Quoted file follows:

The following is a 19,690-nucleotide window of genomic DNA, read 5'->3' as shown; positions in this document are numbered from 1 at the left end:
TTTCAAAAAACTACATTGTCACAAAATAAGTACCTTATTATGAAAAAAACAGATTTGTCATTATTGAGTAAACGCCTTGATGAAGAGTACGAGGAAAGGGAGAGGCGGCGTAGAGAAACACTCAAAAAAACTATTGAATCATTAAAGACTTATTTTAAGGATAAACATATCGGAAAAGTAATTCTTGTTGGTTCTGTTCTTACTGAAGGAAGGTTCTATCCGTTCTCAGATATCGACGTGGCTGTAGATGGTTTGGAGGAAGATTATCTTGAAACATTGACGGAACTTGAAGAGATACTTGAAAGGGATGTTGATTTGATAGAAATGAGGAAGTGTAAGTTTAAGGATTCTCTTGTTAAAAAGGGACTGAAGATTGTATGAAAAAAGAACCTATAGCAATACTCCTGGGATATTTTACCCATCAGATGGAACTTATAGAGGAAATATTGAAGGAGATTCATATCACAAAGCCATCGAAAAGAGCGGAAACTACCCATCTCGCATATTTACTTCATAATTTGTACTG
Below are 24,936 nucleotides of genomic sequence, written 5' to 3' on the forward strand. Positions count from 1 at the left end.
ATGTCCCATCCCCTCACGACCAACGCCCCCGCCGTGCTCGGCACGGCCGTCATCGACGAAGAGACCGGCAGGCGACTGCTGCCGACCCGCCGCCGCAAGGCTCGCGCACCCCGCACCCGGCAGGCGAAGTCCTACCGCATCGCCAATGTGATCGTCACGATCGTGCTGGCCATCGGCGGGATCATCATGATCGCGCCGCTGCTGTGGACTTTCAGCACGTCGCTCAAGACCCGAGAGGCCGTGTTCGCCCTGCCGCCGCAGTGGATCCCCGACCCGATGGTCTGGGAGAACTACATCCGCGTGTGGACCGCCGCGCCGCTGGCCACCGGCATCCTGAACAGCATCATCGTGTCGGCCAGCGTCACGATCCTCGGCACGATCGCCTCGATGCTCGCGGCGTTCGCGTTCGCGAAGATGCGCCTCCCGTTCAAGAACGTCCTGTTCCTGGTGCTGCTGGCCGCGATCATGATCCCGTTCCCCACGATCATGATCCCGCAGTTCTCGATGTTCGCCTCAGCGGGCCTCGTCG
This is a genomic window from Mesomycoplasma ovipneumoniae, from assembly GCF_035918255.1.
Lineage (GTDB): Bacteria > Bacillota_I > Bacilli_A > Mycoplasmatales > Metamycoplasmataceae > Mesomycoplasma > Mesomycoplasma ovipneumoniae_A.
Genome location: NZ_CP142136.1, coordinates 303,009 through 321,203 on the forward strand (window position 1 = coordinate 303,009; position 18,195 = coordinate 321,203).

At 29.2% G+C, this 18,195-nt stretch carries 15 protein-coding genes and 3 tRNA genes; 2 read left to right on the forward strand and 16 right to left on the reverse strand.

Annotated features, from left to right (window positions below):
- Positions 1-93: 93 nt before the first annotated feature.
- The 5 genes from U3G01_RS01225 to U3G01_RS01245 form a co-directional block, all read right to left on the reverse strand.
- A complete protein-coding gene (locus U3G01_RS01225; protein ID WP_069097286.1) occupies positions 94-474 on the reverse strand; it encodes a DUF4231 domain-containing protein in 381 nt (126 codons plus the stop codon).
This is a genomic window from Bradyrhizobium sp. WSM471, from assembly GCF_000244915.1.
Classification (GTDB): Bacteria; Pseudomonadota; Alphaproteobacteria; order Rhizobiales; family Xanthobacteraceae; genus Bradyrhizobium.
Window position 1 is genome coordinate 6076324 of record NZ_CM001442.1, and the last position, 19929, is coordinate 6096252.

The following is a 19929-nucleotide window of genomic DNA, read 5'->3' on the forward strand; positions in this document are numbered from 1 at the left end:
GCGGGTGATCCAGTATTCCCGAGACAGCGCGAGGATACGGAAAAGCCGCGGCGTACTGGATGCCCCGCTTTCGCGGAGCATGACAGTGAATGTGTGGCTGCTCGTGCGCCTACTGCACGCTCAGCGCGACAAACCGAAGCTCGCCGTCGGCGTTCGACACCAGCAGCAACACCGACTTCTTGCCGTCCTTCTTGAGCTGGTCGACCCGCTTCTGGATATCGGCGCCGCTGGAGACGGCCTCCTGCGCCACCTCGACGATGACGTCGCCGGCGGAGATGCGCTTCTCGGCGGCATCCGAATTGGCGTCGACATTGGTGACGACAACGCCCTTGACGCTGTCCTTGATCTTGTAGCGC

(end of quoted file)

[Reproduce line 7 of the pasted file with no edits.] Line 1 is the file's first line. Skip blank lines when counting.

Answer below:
Genome location: NZ_CP142136.1, coordinates 303,009 through 321,203 on the forward strand (window position 1 = coordinate 303,009; position 18,195 = coordinate 321,203).